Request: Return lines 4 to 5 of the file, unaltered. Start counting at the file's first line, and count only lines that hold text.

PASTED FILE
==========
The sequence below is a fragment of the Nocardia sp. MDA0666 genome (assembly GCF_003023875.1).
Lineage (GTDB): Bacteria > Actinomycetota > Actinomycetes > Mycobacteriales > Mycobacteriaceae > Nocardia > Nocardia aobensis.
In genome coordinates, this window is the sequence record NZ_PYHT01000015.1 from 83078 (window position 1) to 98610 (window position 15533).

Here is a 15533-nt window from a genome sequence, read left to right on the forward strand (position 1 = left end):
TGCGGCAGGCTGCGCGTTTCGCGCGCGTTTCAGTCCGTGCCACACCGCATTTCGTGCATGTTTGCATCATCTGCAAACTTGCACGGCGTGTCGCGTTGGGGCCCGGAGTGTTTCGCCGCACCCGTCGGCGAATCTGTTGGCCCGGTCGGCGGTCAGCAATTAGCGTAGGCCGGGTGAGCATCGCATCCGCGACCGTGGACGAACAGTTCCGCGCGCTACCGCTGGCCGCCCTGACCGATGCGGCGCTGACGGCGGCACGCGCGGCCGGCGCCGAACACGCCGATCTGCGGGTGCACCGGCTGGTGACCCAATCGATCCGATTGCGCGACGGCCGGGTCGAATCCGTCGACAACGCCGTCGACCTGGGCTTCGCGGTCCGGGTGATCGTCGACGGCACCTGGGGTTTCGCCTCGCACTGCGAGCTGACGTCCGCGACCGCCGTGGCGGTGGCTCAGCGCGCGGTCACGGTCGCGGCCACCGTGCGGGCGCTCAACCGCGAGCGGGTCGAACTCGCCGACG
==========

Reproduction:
Here is a 15533-nt window from a genome sequence, read left to right on the forward strand (position 1 = left end):
TGCGGCAGGCTGCGCGTTTCGCGCGCGTTTCAGTCCGTGCCACACCGCATTTCGTGCATGTTTGCATCATCTGCAAACTTGCACGGCGTGTCGCGTTGGGGCCCGGAGTGTTTCGCCGCACCCGTCGGCGAATCTGTTGGCCCGGTCGGCGGTCAGCAATTAGCGTAGGCCGGGTGAGCATCGCATCCGCGACCGTGGACGAACAGTTCCGCGCGCTACCGCTGGCCGCCCTGACCGATGCGGCGCTGACGGCGGCACGCGCGGCCGGCGCCGAACACGCCGATCTGCGGGTGCACCGGCTGGTGACCCAATCGATCCGATTGCGCGACGGCCGGGTCGAATCCGTCGACAACGCCGTCGACCTGGGCTTCGCGGTCCGGGTGATCGTCGACGGCACCTGGGGTTTCGCCTCGCACTGCGAGCTGACGTCCGCGACCGCCGTGGCGGTGGCTCAGCGCGCGGTCACGGTCGCGGCCACCGTGCGGGCGCTCAACCGCGAGCGGGTCGAACTCGCCGACG